I wrote part one of this a while back, but felt like there was more to say.
There are definitely some challenges to living in a foreign country. Learning the bus routes on your own is tough. My team leader knows the area we live in well, but anytime we go outside our usual sphere, it can be a veritable nightmare trying to figure out the transportation. We’re also pretty limited in eating out, since a lot of the best restaurants don’t have English names or menus. I would like to be adventurous and just order whatever was at the top, but I have some food allergies that make this unwise. A real shame too, since I think I miss out on some great traditional food because of it.
Meeting people is both easy and hard. I mentioned before how eager a lot of people are to stop us and talk, but the conversation never goes beyond, “What do you do? Where are you from?” etc. We haven’t met anyone it would be worthwhile to continue meeting. We’re at the school constantly, and we’re here on weekends and evenings for the most part, so we can’t make it to the meetups or wherever we’d need to go. I’ve made some great friends among my co-workers, but not outside of work. I’m pretty disappointed about it, but there’s really nothing I can do.
Embarrassed by Americans
This one is sad. I didn’t notice when I arrived how loud Americans tend to be. I mean, I’ve been annoyed at home with people on phones or whatever, but just in general, we talk really loudly. Since coming here, I’ve lowered my pitch to match the others around me, and I feel really out of place if I accidently laugh or say something loud. But sometimes I see foreigners, not always American, but mostly, coming in and everyone can hear them. It’s obnoxious, but they don’t even realize. When I went back to the States for vacation, I was shocked how much I noticed it when out and about. We went to Dairy Queen and I was overwhelmed with the sheer volume of all the conversations going on. That and the fact that I could understand them. If you’re coming into Taiwan, know that people are quiet in public, and especially on public transportation, like buses and trains. Keep it down.
It’s not all bad though. I really do like being a perpetual guest and given that extra attention. It’s nice, and when it gets me a twenty percent discount at an upscale retail place for no reason, I’m really happy. Seriously, this has happened probably three times. I don’t know if they’re just being nice or if they think it gives them prestige to have an American shopping with them, but either way, I’ll take it.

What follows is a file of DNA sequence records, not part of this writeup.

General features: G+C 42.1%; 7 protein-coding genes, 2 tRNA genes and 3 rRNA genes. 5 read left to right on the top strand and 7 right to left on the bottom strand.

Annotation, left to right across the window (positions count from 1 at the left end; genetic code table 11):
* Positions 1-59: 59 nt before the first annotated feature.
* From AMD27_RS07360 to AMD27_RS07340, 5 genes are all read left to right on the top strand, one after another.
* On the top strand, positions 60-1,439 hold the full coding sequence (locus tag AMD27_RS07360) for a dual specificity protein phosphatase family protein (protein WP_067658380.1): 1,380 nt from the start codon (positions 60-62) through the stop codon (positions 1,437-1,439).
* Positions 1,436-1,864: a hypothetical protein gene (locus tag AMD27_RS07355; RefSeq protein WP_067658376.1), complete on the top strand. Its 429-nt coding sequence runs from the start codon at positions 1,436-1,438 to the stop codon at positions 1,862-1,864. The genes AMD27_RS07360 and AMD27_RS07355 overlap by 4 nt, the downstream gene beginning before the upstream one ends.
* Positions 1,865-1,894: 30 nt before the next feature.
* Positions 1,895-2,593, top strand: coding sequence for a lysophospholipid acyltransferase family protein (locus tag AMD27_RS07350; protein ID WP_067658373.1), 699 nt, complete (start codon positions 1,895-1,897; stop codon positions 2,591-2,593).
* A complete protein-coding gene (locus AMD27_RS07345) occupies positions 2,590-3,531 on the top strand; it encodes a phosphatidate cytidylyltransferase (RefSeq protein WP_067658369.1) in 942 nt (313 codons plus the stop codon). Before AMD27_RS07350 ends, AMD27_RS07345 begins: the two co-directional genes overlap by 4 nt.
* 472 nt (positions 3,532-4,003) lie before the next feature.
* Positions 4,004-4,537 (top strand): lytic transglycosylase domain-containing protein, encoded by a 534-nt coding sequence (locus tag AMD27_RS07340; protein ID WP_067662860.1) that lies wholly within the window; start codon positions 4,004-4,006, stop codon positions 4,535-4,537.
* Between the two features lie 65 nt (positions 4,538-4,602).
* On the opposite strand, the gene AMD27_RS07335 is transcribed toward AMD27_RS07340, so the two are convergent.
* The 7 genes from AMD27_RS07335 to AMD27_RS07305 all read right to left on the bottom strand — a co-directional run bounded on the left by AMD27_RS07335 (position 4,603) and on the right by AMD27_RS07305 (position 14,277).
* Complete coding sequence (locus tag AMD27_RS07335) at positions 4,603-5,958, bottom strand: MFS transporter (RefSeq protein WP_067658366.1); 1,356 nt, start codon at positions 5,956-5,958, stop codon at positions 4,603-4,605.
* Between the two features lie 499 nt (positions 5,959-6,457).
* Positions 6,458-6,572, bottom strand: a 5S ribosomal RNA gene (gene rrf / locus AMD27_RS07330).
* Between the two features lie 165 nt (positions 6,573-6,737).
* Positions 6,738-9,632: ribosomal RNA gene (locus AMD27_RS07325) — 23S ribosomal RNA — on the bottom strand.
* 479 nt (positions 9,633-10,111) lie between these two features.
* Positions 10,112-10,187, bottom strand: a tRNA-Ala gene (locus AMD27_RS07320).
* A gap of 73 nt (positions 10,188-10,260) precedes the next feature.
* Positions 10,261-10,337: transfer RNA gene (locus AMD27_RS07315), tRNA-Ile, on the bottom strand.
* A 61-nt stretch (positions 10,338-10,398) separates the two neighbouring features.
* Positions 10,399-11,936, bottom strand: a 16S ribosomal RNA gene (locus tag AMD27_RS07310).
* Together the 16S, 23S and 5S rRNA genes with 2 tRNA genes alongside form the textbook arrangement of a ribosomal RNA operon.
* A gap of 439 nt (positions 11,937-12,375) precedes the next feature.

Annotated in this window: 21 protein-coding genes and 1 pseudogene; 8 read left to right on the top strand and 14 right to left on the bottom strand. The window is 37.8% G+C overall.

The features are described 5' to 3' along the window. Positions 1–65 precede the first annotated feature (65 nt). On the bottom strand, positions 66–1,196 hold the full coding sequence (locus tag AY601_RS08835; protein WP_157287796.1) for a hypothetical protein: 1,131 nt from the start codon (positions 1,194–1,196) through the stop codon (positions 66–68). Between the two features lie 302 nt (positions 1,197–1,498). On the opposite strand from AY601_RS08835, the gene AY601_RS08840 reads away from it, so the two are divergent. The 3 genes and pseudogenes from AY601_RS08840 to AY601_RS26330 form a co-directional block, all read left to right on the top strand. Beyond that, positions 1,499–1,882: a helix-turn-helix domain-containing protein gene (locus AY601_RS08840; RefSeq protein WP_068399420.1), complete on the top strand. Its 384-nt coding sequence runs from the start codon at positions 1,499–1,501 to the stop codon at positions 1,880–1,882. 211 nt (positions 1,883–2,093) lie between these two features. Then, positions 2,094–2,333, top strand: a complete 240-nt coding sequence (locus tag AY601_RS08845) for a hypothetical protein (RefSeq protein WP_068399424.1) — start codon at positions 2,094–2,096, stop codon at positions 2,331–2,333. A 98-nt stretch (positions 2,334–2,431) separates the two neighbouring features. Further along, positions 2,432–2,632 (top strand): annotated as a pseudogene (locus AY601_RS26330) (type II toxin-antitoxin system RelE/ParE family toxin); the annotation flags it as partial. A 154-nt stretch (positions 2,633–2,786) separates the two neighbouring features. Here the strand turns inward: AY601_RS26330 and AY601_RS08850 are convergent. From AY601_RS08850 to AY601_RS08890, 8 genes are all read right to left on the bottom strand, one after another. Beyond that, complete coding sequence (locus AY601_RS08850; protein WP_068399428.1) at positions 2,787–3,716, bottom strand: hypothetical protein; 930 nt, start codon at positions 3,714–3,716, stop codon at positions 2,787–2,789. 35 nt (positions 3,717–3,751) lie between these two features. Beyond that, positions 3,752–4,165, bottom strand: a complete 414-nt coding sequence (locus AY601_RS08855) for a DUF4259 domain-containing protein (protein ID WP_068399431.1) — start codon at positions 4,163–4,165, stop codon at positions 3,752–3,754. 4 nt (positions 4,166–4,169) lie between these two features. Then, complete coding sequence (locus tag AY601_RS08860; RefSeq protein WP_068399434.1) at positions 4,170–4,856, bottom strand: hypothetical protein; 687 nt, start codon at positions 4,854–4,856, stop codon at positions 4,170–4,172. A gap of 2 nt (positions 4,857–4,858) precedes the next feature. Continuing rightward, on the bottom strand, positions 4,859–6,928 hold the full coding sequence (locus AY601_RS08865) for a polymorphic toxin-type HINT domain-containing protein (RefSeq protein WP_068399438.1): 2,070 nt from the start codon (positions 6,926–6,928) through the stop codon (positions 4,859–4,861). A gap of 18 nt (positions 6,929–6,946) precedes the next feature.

This one is funny and annoying. If I go into a store and just speak English, they will assume I speak no Chinese, and one of two things will happen. They’ll ignore that fact and still greet me and give me a sales pitch in Chinese, which I ignore, or they’ll act like I’m not there until I go to checkout. If I go in and speak some Chinese, like I ask for something or order in Chinese at McDonald’s, they will think I have more Chinese than I do, and ask me various other questions I can’t reply to, causing a great deal of embarrassment on both sides when I just stare blankly at them. Either way, I can’t win. The best thing is when I go in and the person speaks enough English that I’m not given a choice whether to speak in Chinese or not, and can conduct business with no hassle.
We’ve finally managed to establish a good relationship with the waitress at McDonald’s, since we’re there once a week at least, and she knows what Chinese we know, and doesn’t ask us other questions. She knows our coffee order now too, which is fantastic.
So there you have it. More perspectives on being a foreigner. Overall I really enjoy it. Yeah, there are some difficulties and problems, but for the most part, it’s just plain fun.